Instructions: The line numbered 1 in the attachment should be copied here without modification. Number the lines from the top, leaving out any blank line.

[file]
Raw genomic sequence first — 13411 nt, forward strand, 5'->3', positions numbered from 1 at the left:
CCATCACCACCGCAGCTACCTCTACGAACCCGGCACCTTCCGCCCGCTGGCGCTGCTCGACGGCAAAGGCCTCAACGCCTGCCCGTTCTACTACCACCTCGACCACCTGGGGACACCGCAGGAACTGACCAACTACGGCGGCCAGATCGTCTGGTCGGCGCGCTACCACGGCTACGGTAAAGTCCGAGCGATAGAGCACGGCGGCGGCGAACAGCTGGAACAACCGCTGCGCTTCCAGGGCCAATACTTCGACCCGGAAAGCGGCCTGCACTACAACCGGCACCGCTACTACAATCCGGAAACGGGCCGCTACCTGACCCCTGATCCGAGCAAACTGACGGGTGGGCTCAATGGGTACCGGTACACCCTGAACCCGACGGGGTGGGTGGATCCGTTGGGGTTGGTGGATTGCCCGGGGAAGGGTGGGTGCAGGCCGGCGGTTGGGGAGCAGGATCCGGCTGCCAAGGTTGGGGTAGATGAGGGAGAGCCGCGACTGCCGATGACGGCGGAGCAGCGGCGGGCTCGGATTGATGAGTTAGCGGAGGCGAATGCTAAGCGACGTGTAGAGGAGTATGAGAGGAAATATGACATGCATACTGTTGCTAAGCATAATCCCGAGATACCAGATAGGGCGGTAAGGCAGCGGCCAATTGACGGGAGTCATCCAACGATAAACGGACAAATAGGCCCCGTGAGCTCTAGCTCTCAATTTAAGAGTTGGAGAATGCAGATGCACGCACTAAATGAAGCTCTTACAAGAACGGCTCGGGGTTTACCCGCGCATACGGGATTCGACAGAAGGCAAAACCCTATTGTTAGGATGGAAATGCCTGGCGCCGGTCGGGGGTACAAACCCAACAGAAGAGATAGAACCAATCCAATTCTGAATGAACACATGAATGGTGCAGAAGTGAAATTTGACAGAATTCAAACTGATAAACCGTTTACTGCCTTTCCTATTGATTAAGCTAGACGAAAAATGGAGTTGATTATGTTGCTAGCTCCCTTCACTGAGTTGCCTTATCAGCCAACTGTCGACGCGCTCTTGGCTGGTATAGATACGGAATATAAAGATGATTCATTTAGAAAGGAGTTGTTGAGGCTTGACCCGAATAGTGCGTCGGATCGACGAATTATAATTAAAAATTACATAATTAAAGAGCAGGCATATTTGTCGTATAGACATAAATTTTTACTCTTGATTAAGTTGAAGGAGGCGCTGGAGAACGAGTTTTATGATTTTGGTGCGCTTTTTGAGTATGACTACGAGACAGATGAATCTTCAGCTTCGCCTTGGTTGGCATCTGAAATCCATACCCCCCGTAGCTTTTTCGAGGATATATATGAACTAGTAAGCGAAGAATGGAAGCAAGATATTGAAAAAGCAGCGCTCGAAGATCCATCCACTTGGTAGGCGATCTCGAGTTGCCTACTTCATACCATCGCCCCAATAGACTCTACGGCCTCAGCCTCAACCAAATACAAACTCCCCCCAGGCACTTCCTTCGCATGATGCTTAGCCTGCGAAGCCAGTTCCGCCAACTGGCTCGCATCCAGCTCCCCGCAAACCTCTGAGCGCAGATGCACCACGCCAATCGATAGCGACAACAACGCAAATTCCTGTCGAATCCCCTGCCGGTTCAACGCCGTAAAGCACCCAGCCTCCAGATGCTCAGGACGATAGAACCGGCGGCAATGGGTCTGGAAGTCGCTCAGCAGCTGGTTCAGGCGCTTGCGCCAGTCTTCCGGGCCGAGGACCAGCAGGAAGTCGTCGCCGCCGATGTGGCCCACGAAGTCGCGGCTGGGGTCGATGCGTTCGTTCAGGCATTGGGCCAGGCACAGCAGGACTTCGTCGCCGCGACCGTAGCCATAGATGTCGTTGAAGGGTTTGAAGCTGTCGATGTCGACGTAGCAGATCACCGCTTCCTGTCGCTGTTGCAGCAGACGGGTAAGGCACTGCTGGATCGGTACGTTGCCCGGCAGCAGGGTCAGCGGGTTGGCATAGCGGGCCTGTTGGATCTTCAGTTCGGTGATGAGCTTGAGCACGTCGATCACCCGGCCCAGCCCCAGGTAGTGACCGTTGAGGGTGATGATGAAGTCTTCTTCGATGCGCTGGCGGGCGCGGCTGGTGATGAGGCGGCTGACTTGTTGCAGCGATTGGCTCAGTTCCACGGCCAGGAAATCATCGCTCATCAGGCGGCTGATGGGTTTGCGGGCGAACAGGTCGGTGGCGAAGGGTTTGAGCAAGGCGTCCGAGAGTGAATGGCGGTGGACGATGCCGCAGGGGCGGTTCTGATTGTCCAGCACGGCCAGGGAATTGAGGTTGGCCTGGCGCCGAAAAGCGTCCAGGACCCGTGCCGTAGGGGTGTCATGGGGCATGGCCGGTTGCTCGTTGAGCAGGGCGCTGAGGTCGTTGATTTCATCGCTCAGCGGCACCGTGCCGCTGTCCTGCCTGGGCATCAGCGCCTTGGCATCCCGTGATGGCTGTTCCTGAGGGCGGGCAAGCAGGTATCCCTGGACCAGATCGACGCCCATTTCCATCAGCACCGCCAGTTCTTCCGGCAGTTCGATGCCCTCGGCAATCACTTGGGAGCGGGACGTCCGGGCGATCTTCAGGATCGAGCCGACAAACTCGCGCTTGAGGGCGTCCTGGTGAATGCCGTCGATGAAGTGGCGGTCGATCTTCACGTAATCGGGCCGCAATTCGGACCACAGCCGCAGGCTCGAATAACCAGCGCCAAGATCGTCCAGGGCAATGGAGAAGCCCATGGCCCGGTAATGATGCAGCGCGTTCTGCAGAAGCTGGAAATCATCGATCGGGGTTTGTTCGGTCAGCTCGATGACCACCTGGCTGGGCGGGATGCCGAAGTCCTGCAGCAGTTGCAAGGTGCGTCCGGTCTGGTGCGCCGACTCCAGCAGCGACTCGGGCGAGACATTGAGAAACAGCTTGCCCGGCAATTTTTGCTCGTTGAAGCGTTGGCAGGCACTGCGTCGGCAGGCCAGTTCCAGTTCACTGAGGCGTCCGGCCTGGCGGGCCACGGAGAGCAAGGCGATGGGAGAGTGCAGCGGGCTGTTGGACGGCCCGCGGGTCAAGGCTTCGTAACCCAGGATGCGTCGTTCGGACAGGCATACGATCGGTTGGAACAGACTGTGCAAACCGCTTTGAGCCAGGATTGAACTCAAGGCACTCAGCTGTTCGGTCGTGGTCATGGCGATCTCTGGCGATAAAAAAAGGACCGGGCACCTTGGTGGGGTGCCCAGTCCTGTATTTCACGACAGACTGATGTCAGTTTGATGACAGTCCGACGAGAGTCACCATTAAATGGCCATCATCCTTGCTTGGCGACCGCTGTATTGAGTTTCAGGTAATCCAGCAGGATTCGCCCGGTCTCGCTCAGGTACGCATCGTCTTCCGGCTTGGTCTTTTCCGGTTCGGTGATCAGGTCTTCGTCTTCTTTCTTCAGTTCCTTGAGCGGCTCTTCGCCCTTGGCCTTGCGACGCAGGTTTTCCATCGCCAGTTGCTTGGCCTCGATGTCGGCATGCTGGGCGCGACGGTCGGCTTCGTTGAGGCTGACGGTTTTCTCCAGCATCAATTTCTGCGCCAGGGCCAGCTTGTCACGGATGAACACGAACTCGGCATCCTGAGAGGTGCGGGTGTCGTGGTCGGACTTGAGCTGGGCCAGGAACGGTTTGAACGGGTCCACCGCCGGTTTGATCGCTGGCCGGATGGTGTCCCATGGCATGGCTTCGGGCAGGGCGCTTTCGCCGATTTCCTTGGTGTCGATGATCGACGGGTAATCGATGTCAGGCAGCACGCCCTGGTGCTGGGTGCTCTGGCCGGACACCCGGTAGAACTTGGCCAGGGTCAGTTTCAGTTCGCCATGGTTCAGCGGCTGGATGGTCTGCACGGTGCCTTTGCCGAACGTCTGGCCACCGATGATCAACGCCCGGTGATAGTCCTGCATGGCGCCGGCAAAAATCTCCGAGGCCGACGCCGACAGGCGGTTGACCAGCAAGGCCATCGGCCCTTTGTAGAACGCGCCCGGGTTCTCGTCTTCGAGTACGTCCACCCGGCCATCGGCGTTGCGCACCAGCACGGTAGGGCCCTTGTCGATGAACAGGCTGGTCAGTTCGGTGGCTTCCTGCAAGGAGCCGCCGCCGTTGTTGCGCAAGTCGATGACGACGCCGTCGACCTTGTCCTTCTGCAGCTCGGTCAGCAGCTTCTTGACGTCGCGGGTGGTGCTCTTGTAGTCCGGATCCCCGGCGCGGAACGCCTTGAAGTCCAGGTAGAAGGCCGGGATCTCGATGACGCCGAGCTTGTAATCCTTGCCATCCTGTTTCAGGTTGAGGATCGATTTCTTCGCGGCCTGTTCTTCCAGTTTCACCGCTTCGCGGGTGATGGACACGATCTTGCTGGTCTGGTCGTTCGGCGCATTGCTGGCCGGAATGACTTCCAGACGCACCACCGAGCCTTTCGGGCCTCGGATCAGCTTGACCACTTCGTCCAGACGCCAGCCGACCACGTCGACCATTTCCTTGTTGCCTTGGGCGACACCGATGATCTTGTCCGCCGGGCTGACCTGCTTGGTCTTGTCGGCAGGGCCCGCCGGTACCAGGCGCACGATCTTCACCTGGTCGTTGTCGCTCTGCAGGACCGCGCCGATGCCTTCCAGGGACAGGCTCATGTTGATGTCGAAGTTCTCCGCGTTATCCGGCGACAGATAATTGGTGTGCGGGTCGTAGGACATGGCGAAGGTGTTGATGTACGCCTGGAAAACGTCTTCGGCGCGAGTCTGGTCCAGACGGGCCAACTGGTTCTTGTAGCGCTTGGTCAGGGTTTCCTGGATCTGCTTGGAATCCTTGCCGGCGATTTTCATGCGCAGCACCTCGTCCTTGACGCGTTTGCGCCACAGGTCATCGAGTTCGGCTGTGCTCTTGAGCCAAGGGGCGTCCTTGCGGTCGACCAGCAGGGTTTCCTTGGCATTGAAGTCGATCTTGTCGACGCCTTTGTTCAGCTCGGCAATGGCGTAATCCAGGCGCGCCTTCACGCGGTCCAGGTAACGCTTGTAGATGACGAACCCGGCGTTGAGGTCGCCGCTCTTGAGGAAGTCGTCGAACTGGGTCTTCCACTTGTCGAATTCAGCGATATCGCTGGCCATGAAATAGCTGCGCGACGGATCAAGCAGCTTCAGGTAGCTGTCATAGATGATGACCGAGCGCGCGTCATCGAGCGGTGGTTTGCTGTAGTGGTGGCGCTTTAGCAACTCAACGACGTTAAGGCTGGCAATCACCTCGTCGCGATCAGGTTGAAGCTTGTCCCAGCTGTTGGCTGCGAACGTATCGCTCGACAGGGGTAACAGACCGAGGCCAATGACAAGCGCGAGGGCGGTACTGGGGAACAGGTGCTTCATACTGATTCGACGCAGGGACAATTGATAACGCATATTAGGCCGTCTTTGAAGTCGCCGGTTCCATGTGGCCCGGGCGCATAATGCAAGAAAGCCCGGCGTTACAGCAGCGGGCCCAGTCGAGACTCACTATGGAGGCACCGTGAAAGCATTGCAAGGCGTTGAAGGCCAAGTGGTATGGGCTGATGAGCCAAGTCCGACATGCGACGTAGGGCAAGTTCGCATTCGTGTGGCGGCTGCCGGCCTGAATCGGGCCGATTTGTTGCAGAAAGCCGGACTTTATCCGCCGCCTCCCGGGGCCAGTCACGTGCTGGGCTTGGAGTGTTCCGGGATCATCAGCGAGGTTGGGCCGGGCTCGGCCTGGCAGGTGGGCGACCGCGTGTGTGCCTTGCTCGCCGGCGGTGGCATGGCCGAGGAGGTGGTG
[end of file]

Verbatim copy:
Raw genomic sequence first — 13411 nt, forward strand, 5'->3', positions numbered from 1 at the left: